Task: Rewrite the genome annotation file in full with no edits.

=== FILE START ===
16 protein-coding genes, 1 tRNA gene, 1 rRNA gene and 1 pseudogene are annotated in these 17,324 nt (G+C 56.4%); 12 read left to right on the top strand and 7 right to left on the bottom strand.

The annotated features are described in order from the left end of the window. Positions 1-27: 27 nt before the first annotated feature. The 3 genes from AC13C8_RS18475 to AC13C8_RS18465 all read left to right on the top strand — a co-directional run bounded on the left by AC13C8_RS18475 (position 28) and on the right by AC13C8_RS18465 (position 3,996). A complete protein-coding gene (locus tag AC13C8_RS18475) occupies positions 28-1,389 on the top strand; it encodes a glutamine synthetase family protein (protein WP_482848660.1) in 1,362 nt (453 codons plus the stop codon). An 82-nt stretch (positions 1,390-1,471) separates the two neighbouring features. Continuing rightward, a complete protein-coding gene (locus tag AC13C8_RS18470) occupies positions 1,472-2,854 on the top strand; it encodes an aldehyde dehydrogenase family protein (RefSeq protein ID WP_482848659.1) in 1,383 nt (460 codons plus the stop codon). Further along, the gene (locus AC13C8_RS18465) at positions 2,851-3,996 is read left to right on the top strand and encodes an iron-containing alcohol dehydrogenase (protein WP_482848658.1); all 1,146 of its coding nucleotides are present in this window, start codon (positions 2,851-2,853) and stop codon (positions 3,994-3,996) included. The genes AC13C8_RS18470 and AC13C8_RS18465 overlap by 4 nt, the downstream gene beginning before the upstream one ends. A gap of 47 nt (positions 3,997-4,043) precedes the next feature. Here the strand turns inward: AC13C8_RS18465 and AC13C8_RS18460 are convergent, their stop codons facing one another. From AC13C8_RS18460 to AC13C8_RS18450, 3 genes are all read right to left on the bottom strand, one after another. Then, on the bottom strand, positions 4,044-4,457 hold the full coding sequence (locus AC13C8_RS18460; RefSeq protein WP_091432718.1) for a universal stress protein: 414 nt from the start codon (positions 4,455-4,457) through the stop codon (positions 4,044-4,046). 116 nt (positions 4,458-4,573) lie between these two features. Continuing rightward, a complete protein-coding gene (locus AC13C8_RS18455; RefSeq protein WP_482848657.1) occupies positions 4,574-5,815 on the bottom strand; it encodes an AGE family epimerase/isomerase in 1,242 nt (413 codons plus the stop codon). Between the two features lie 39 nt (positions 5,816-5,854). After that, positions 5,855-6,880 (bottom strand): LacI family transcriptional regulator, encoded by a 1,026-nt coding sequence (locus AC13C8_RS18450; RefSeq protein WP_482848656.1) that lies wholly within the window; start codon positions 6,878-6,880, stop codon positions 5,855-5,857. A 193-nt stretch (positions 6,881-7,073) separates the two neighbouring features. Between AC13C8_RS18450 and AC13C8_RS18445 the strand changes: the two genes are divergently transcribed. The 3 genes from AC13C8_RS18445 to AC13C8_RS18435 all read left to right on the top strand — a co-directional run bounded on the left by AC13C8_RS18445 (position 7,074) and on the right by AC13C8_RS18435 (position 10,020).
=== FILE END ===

16 protein-coding genes, 1 tRNA gene, 1 rRNA gene and 1 pseudogene are annotated in these 17,324 nt (G+C 56.4%); 12 read left to right on the top strand and 7 right to left on the bottom strand.

The annotated features are described in order from the left end of the window. Positions 1-27: 27 nt before the first annotated feature. The 3 genes from AC13C8_RS18475 to AC13C8_RS18465 all read left to right on the top strand — a co-directional run bounded on the left by AC13C8_RS18475 (position 28) and on the right by AC13C8_RS18465 (position 3,996). A complete protein-coding gene (locus tag AC13C8_RS18475) occupies positions 28-1,389 on the top strand; it encodes a glutamine synthetase family protein (protein WP_482848660.1) in 1,362 nt (453 codons plus the stop codon). An 82-nt stretch (positions 1,390-1,471) separates the two neighbouring features. Continuing rightward, a complete protein-coding gene (locus tag AC13C8_RS18470) occupies positions 1,472-2,854 on the top strand; it encodes an aldehyde dehydrogenase family protein (RefSeq protein ID WP_482848659.1) in 1,383 nt (460 codons plus the stop codon). Further along, the gene (locus AC13C8_RS18465) at positions 2,851-3,996 is read left to right on the top strand and encodes an iron-containing alcohol dehydrogenase (protein WP_482848658.1); all 1,146 of its coding nucleotides are present in this window, start codon (positions 2,851-2,853) and stop codon (positions 3,994-3,996) included. The genes AC13C8_RS18470 and AC13C8_RS18465 overlap by 4 nt, the downstream gene beginning before the upstream one ends. A gap of 47 nt (positions 3,997-4,043) precedes the next feature. Here the strand turns inward: AC13C8_RS18465 and AC13C8_RS18460 are convergent, their stop codons facing one another. From AC13C8_RS18460 to AC13C8_RS18450, 3 genes are all read right to left on the bottom strand, one after another. Then, on the bottom strand, positions 4,044-4,457 hold the full coding sequence (locus AC13C8_RS18460; RefSeq protein WP_091432718.1) for a universal stress protein: 414 nt from the start codon (positions 4,455-4,457) through the stop codon (positions 4,044-4,046). 116 nt (positions 4,458-4,573) lie between these two features. Continuing rightward, a complete protein-coding gene (locus AC13C8_RS18455; RefSeq protein WP_482848657.1) occupies positions 4,574-5,815 on the bottom strand; it encodes an AGE family epimerase/isomerase in 1,242 nt (413 codons plus the stop codon). Between the two features lie 39 nt (positions 5,816-5,854). After that, positions 5,855-6,880 (bottom strand): LacI family transcriptional regulator, encoded by a 1,026-nt coding sequence (locus AC13C8_RS18450; RefSeq protein WP_482848656.1) that lies wholly within the window; start codon positions 6,878-6,880, stop codon positions 5,855-5,857. A 193-nt stretch (positions 6,881-7,073) separates the two neighbouring features. Between AC13C8_RS18450 and AC13C8_RS18445 the strand changes: the two genes are divergently transcribed. The 3 genes from AC13C8_RS18445 to AC13C8_RS18435 all read left to right on the top strand — a co-directional run bounded on the left by AC13C8_RS18445 (position 7,074) and on the right by AC13C8_RS18435 (position 10,020).